My son is obsessed with sport – are there any third-level options for him?
Ask Brian: Sport often tops students’ aptitude profiles – though few go on to study it
Sport regularly tops students’ aptitude profiles. Photograph: iStock
My son goes into transition year next September and will have to choose his subjects for the Leaving. He loves sport and would love to do anything connected with this – possibly teaching as well. What subject choices do you recommend – and what third-level courses are available?
The process of selecting subjects for the Leaving Cert normally take place in April/May of transition year.
Typically, most schools offer a taster of all their Leaving Cert subjects and only then seek their students’ subject options.
Some schools also administer a set of aptitude tests – such as the “differential aptitudes tests” – or a combined interest inventory and aptitude test such as the Cambridge profile (coa.co.uk ) – which help to outline the subjects which may be appropriate for a student to study.
These tests can help students make an informed decision as to their subject choices.
Over my professional life as a guidance counsellor, it seems as if up to half of them end up with sport at the top of their occupational interests list. It is natural that 18- or 19-year-olds would indicate a desire to pursue a career in sport. Sadly, there are probably no more than 1 per cent of any Leaving Cert year group who can aspire to earn a comfortable living wage from sport.
Within that cohort, only a handful will ever earn the six-figure sums which the top sports stars earn for a brief period of their life.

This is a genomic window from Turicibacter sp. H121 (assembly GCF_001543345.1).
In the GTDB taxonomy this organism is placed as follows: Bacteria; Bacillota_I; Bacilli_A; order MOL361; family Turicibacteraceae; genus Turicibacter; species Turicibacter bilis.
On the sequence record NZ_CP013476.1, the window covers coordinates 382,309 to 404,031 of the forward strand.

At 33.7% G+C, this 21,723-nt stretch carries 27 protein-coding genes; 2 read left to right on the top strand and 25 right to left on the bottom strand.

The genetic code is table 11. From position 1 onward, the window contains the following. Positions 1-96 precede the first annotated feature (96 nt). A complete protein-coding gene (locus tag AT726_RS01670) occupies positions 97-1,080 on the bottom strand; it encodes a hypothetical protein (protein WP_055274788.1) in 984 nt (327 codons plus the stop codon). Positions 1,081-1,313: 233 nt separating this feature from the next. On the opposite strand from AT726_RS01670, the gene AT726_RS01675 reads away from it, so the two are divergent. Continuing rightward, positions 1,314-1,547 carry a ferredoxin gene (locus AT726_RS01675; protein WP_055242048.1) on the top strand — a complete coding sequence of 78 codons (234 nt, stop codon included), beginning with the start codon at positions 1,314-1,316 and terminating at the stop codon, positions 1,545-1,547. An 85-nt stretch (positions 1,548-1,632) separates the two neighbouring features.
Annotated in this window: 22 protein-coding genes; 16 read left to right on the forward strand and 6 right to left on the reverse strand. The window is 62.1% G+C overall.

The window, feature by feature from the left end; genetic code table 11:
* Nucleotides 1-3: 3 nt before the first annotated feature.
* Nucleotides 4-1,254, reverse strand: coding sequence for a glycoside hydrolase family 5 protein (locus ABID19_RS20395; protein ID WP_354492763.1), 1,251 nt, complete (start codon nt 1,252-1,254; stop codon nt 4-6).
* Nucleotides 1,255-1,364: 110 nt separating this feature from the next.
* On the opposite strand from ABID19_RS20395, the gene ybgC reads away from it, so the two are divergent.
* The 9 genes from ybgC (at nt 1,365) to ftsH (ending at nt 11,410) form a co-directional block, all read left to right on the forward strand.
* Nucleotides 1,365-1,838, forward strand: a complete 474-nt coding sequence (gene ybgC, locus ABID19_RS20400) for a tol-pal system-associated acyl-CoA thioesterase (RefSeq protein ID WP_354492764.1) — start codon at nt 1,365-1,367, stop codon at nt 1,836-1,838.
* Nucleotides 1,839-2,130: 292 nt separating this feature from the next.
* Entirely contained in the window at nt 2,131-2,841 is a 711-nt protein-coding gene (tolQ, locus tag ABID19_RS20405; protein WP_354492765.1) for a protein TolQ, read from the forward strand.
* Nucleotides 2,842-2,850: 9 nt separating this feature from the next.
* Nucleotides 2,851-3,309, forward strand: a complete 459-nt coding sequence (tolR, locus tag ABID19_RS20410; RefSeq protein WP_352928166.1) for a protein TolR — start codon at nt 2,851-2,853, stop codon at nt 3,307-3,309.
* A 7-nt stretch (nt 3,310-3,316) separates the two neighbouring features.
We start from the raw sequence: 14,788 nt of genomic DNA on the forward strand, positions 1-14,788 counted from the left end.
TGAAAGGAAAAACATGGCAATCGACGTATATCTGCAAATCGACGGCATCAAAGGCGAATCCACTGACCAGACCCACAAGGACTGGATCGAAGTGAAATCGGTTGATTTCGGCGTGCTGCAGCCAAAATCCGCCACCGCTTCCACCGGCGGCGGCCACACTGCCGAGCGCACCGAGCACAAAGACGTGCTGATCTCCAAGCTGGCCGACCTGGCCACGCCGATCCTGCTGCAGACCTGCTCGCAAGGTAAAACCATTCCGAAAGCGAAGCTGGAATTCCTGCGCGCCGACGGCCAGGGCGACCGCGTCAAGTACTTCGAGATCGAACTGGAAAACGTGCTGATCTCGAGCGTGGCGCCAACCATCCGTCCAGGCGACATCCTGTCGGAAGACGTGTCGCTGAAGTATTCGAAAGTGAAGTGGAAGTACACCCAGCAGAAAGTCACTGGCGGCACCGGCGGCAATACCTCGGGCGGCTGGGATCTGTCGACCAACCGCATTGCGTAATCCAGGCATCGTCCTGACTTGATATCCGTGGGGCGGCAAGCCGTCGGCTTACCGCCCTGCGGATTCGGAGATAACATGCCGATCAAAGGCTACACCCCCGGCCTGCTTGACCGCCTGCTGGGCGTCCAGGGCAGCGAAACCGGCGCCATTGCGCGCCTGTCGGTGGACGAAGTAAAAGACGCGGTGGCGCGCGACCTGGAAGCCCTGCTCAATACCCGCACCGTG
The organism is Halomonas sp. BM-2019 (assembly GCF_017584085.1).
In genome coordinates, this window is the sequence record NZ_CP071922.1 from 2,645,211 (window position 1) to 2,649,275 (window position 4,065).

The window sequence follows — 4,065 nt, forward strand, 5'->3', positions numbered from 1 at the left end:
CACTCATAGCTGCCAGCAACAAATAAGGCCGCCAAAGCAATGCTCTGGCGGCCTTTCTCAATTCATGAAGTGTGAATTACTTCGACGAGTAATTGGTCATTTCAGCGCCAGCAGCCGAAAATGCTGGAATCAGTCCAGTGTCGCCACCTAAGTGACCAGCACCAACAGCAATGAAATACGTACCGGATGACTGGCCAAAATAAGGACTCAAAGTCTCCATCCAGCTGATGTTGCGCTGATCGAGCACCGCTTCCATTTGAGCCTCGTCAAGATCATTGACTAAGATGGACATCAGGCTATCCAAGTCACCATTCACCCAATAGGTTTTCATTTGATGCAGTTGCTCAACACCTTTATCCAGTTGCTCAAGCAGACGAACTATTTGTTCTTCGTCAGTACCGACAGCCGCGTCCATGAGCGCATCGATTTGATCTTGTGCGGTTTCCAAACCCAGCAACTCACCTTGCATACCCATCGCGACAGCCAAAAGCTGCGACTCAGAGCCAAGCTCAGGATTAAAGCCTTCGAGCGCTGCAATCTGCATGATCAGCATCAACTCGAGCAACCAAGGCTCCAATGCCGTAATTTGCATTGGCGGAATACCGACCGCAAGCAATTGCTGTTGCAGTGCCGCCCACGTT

However, engagement in sport, making the dietary, lifestyle, and fitness choices necessary to achieve success, is to be encouraged among our young people, especially in a world struggling with growing obesity.
If you wish to explore the various sports degree options on offer through the CAO, simply log onto Qualifax.ie and proceed to the course search engine. Under “sport”, there are currently nine courses so identified at level 8 (higher degree) and six at level 6/7 (advanced certificate /ordinary degree).
The full details of every aspect of each programme are presented on each course page, which will enable you and your son, over the next three years, to familiarise yourselves with what is on offer.
Some of the highest-profiles courses include UL’s sport and exercise science, which required 456 points in 2018.
DCU offers sports science and health, UCD sports and exercise management.
In truth, it does not matter which “carrot” motivates a student to commit fully to their studies during their final years in school, even if ultimately it does not lead to them studying it at degree level.
Parents should support their children’s aspirations and allow life’s journey to take its own course.